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RE: Rechargeable lanterns

 ILFltlndr@aol.com  writes:

>  ...I'm really wanting to know if anyone has had
>  any  experience using this lantern while car camping.  You
>  know,......at a  regular campground.  We have been sort of wanting a
>  lantern to use while  NOT on the trail.  The only rechargeable that
>  seems to be on the market  is the "made in China" Coleman.  It makes me
>  wonder if they are much  good.  Perhaps they don't hold a charge. It's
>  not like I want to burn a  lantern all night or something (Wanna "hit"
>  on the city campers.  What a  list *we* could create!!)
>    Are there any suggestions for other types of lanterns that we'd only
>  be  using maybe 1/2 hr. that gives more light than a flashlight, but
>  less  than those lanterns that can light up an entire campground.
>   Alice
>   IL Fltlndr@aol.com

If it has fluorescent tubes, don't buy it!  Most battery-powered
fluorescent lamps have very inefficient power supplies.  You can tell
if it's the bad kind if the tubes turn black at one end.  Rechargeable
(nickel-cadmium) cells will self-discharge in 1-2 weeks, and they have only
about 40% of the charge capacity of equivalent alkaline cells.

I hate camp lanterns myself but if you want one, try the Coleman Peak-1
(gasoline) lantern which is smaller than the average lantern, or the GAZ
butane-fueled lantern (very light).

You can make gasoline-mantle lanterns slightly less susceptible to breakage
by placing a bead of silicone glue around the bottom of the glass globe:
It sticks to glass and withstands high temperature.  Let the glue dry
before reasssembling the lantern.  Also, a rain hat made from a pot-pie pan
will keep the enamel on the top from flaking off when it's hot and gets hit
by water.

Kerosene-burning inserts for candle lanterns make more light than candles,
plenty for reading, but they are not entirely leakproof.  If you use one of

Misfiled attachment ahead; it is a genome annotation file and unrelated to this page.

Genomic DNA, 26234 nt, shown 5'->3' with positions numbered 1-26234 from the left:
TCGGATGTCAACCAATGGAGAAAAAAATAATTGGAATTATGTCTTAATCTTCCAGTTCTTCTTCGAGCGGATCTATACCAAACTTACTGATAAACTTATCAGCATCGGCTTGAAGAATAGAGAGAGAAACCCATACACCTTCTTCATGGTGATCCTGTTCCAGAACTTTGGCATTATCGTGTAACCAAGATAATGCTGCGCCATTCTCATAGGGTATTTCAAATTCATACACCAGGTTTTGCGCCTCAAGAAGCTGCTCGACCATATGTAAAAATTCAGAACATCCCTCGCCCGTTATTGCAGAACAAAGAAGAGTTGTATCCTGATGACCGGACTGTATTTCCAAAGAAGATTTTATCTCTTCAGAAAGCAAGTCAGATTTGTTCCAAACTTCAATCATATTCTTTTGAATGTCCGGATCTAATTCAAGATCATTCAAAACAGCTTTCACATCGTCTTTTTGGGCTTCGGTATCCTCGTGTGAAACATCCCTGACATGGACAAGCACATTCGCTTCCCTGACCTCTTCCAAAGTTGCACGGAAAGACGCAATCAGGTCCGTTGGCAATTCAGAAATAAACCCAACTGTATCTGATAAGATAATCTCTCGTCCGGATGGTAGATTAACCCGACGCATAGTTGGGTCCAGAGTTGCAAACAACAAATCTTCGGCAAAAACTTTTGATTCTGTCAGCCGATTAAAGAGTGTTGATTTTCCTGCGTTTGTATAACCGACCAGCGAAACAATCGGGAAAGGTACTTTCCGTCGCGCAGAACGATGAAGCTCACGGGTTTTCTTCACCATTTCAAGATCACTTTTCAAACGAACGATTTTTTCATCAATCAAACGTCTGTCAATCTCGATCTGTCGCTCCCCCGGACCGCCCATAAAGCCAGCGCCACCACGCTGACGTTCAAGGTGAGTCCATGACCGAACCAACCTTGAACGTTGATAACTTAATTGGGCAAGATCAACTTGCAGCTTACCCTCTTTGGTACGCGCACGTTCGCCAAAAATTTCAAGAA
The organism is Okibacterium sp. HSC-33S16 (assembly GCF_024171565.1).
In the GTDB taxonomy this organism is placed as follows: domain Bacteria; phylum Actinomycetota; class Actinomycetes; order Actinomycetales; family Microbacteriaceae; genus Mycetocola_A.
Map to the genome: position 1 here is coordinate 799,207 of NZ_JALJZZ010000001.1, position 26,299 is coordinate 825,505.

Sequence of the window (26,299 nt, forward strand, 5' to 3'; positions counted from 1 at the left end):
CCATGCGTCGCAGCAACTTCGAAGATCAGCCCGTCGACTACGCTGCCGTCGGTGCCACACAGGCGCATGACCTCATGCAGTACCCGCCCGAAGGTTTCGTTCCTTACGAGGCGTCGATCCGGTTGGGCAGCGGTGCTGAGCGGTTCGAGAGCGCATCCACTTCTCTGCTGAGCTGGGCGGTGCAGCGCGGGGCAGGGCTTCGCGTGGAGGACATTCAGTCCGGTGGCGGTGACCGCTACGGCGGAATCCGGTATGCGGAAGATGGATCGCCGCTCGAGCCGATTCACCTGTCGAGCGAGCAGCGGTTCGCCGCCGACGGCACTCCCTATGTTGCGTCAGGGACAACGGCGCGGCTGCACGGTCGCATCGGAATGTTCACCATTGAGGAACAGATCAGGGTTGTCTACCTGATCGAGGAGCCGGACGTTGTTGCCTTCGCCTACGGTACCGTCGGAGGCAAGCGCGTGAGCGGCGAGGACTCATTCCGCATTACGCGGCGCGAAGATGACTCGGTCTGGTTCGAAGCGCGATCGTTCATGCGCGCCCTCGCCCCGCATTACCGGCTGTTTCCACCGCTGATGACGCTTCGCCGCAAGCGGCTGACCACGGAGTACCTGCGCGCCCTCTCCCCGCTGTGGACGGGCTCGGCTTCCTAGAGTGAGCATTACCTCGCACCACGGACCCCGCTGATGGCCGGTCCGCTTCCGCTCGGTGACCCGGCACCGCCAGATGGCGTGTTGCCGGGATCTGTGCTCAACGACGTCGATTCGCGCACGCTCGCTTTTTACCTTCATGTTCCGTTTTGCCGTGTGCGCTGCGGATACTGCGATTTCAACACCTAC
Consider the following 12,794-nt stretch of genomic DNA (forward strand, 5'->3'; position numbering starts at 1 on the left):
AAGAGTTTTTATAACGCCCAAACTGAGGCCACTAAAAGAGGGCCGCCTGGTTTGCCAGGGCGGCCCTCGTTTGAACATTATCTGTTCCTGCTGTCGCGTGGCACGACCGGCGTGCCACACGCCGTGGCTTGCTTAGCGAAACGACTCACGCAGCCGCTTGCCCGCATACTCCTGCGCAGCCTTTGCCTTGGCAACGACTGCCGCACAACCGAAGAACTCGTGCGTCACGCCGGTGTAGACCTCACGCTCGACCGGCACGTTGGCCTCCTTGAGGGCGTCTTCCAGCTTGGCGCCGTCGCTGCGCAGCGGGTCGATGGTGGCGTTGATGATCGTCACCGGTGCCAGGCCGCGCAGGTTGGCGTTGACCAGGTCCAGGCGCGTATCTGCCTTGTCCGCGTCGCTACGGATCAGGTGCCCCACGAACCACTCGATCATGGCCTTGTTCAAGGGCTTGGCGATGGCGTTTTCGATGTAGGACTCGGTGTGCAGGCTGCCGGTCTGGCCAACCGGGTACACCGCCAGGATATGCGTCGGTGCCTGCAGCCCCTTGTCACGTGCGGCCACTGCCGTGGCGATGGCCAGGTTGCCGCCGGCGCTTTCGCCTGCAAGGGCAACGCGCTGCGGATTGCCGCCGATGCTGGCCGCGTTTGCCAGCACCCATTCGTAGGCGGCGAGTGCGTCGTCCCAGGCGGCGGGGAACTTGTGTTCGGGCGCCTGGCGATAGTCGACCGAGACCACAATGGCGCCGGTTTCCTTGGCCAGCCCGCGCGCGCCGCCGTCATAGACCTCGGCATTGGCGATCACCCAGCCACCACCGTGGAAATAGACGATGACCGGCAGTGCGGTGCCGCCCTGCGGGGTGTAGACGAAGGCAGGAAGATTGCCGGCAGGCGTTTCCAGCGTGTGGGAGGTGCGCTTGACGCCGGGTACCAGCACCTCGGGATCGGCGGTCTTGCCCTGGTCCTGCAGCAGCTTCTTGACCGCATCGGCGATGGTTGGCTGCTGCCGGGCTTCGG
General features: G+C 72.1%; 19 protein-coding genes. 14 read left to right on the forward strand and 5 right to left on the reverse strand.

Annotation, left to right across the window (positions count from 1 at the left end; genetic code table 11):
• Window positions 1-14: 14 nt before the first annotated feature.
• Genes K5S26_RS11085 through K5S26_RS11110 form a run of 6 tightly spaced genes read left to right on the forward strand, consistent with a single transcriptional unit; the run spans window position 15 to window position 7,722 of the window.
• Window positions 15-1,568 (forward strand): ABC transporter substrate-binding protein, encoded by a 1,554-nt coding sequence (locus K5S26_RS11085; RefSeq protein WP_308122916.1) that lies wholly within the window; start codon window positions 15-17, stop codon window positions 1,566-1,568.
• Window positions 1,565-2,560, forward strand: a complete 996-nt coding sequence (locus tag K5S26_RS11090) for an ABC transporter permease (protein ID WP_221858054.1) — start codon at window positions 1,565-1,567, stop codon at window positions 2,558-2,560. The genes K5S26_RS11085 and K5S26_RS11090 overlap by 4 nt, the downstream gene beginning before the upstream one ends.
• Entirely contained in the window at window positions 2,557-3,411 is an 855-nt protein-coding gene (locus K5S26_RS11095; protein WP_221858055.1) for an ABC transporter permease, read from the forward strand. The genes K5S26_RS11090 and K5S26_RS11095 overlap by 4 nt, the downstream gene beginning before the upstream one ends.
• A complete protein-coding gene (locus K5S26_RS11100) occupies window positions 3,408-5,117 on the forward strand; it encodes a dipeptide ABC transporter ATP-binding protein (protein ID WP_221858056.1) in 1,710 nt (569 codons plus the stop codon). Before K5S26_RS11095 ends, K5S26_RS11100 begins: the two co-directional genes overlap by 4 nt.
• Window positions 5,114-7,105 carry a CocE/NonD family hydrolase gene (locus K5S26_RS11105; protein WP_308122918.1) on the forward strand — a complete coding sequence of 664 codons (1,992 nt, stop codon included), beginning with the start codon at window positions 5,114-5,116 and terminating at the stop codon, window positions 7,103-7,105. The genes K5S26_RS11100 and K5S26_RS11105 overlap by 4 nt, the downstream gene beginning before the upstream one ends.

those, keep it in at least two ziplock baggies and stow it some place where
it won't contaminate your pack when it leaks.

In any case, don't hang a gasoline lantern on a tree trunk!  Trees in nat'l
park campgrounds are horribly scarred from the heat of lanterns.

>From FM 11-7: _TRICKS, HORRID_:

Unhappy Campers

Winnebago worries?  Generator running all night?  Sneak over there and throw
handfuls of dirt into the air intake until it stops.

If the mark doesn't leave the next day, go to the nearest grocery and
purchase a couple of steaks for dinner.  Eat and enjoy, save the fat and
bones for later

After the mark goes to bed, rub the fat all over the windows and windshield.
Throw the bones and remaining fat on top of the Winnebarfo.  Retreat about
100 yards, get comfortable and wait for the local pet bears to get a whiff
of the steak and come to investigate.  Noticing the fat on the windows, they
will proceed to lick it all off, shaking the vehicle in the process.  This
wakes the mark; he sees a bear licking his windows and trying to get in!

The bears then circle the vehicle a couple of times.  Realizing that the
bones and fat are on top, they decide to climb up and have dessert.  About
now, the mark realizes what a cretin he has been.  He becomes very nice
once he realizes his mistake, and will leave you a peace offering as he
exits the camp!  The more generous ones will leave picnic tables, gas BBQ's,
gasoline stoves and lanterns, ghetto blasters and tv sets for your

--  Frank     reid@indiana.edu